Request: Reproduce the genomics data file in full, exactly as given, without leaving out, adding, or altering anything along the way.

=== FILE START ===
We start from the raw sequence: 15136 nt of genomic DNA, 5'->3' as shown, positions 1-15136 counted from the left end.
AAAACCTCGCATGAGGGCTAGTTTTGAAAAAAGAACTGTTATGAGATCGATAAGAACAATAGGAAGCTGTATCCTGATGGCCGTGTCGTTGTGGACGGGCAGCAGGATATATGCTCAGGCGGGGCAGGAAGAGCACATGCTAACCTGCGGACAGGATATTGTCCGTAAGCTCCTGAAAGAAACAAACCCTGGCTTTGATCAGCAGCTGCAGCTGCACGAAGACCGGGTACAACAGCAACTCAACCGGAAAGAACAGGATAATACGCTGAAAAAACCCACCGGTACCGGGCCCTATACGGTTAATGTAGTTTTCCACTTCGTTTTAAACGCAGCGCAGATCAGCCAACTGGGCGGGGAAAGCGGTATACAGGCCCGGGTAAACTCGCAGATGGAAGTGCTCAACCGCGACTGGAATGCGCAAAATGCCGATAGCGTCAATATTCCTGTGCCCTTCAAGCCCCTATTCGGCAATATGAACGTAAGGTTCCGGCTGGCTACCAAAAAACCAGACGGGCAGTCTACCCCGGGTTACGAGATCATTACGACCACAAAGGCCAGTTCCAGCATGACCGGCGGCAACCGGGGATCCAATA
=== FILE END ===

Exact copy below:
We start from the raw sequence: 15136 nt of genomic DNA, 5'->3' as shown, positions 1-15136 counted from the left end.
AAAACCTCGCATGAGGGCTAGTTTTGAAAAAAGAACTGTTATGAGATCGATAAGAACAATAGGAAGCTGTATCCTGATGGCCGTGTCGTTGTGGACGGGCAGCAGGATATATGCTCAGGCGGGGCAGGAAGAGCACATGCTAACCTGCGGACAGGATATTGTCCGTAAGCTCCTGAAAGAAACAAACCCTGGCTTTGATCAGCAGCTGCAGCTGCACGAAGACCGGGTACAACAGCAACTCAACCGGAAAGAACAGGATAATACGCTGAAAAAACCCACCGGTACCGGGCCCTATACGGTTAATGTAGTTTTCCACTTCGTTTTAAACGCAGCGCAGATCAGCCAACTGGGCGGGGAAAGCGGTATACAGGCCCGGGTAAACTCGCAGATGGAAGTGCTCAACCGCGACTGGAATGCGCAAAATGCCGATAGCGTCAATATTCCTGTGCCCTTCAAGCCCCTATTCGGCAATATGAACGTAAGGTTCCGGCTGGCTACCAAAAAACCAGACGGGCAGTCTACCCCGGGTTACGAGATCATTACGACCACAAAGGCCAGTTCCAGCATGACCGGCGGCAACCGGGGATCCAATA